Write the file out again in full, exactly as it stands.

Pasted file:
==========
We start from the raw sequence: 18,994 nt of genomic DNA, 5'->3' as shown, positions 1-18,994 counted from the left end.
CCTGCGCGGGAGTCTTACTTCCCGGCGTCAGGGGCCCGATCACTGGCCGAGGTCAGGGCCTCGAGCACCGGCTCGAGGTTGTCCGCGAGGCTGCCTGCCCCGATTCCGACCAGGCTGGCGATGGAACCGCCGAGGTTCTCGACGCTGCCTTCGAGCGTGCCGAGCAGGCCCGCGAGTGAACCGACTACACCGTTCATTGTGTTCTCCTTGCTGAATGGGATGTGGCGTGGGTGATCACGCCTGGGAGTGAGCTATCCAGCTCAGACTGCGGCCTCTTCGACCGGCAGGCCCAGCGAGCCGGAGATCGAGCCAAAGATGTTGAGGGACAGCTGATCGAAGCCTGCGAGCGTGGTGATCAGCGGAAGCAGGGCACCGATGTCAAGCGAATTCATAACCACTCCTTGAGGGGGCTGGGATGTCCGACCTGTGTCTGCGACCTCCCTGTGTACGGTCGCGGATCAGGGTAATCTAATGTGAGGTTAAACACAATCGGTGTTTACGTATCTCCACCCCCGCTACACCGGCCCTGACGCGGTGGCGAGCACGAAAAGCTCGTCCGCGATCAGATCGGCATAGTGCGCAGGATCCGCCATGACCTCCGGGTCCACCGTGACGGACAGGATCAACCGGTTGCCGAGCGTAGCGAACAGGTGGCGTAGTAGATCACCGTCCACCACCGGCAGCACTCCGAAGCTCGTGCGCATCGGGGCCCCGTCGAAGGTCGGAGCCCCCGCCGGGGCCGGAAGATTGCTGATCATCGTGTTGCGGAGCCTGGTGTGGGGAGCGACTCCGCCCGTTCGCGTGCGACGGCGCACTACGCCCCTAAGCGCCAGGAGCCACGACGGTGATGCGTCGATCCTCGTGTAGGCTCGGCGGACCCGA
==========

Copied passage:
We start from the raw sequence: 18,994 nt of genomic DNA, 5'->3' as shown, positions 1-18,994 counted from the left end.
CCTGCGCGGGAGTCTTACTTCCCGGCGTCAGGGGCCCGATCACTGGCCGAGGTCAGGGCCTCGAGCACCGGCTCGAGGTTGTCCGCGAGGCTGCCTGCCCCGATTCCGACCAGGCTGGCGATGGAACCGCCGAGGTTCTCGACGCTGCCTTCGAGCGTGCCGAGCAGGCCCGCGAGTGAACCGACTACACCGTTCATTGTGTTCTCCTTGCTGAATGGGATGTGGCGTGGGTGATCACGCCTGGGAGTGAGCTATCCAGCTCAGACTGCGGCCTCTTCGACCGGCAGGCCCAGCGAGCCGGAGATCGAGCCAAAGATGTTGAGGGACAGCTGATCGAAGCCTGCGAGCGTGGTGATCAGCGGAAGCAGGGCACCGATGTCAAGCGAATTCATAACCACTCCTTGAGGGGGCTGGGATGTCCGACCTGTGTCTGCGACCTCCCTGTGTACGGTCGCGGATCAGGGTAATCTAATGTGAGGTTAAACACAATCGGTGTTTACGTATCTCCACCCCCGCTACACCGGCCCTGACGCGGTGGCGAGCACGAAAAGCTCGTCCGCGATCAGATCGGCATAGTGCGCAGGATCCGCCATGACCTCCGGGTCCACCGTGACGGACAGGATCAACCGGTTGCCGAGCGTAGCGAACAGGTGGCGTAGTAGATCACCGTCCACCACCGGCAGCACTCCGAAGCTCGTGCGCATCGGGGCCCCGTCGAAGGTCGGAGCCCCCGCCGGGGCCGGAAGATTGCTGATCATCGTGTTGCGGAGCCTGGTGTGGGGAGCGACTCCGCCCGTTCGCGTGCGACGGCGCACTACGCCCCTAAGCGCCAGGAGCCACGACGGTGATGCGTCGATCCTCGTGTAGGCTCGGCGGACCCGA